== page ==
A Tale of Round Rotis


Ever Since I was growing up

I was told just how important it was

to cook round rotis.

Perfectly shaped

soft, round rotis.


I hated them

for their supposed

‘perfectness’, in a world

full of people

far from perfect

who would judge a woman’s worth

by her ability to make ’round rotis‘.


I hated them

for what they put

countless women through

with women slogging in the kitchen

kneading, rolling dough

making, unmaking, remaking

to escape from being judged.

All for that ever desirable

perfectly shaped round roti.


No I don’t like them ’round’.

I like them Tedhi-Medhi.

Thank you!

Far from what’s regarded

‘perfect’, I know.

But at least, this way, they resemble

our lives.

The lives of women.

Lives which are

far from perfect.

These imperfect, unsuitable rotis, then

are much more realistic, after all,

don’t you think?


By Prerna Bakshi


Author’s note:

I dedicate this poem to the memory of Aniqa, a 13-year-old girl in Pakistan, who was recently killed by her father with the aid of her brother after she failed to make a round roti.


Originally published in Indiana Voice Journal, US.


Prerna Bakshi is a sociolinguist, writer and interpreter of Indian origin, presently based in Macao. Her work has been nominated for a Pushcart Prize and has been published in over three dozen journals, magazines and anthologies, most recently in Red Wedge Magazine, Off the Coast, Yellow Chair Review, Wilderness House Literary Review, Kabul Press, Peril magazine: Asian-Australian Arts & Culture and Wordgathering: A Journal of Disability Poetry and Literature Her full-length poetry collection, Burnt Rotis, With Love, which was recently long-listed for the Erbacce-Press Poetry Award in the UKis forthcoming later this year. She tweets at @bprerna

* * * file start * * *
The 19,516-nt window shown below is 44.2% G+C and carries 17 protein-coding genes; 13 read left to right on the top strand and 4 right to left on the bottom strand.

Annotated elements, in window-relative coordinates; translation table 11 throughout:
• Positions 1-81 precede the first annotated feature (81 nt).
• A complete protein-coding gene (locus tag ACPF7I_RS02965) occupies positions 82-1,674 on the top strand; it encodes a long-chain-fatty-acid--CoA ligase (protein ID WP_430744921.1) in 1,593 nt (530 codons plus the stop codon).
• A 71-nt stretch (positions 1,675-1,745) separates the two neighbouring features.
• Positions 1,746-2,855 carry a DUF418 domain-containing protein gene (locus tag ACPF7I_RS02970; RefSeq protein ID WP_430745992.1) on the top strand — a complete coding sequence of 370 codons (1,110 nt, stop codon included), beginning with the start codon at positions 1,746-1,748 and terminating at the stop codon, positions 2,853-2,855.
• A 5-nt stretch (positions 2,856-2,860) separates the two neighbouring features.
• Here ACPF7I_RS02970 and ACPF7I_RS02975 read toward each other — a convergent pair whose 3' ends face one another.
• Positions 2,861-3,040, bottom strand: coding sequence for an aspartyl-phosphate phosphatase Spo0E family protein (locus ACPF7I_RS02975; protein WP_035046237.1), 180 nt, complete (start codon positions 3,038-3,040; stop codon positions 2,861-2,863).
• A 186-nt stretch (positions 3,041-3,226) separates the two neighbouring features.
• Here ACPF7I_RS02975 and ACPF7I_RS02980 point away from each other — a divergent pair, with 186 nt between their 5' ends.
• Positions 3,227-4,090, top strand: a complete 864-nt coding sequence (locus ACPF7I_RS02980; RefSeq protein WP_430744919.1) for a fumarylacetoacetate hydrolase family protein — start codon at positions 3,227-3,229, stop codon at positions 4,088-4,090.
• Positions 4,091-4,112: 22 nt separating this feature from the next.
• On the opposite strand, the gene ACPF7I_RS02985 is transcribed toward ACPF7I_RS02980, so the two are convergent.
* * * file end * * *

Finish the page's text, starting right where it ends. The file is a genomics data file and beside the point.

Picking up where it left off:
Striped by Amy Bassin

Amy Bassin a fine arts photographer whose 2015 publishing credits include F-Stop Photography Magazine, Columbia University: Journal of Literature and Art, Magnolia Review, Gravel Magazine, Boog City Review, and Three Rooms Press annual Dada anthology, Maintenance 9. Amy’s text-based art collaboration with writer Mark Blickley, “Dream Streams,” was featured as an art installation during this past summer’s Fifth Annual NYC Poetry Festival on Governors Island. Selections from her series, “Selfie Fictions,” was included in group exhibitions at Bronx Art Space, NYC and Photographic Center NW, Seattle. Amy is the co-founder of an international artist collective, Urban Dialogues, nine artists across nine cities and five continents collaborate through social media.

More information is available on Amy’s website:




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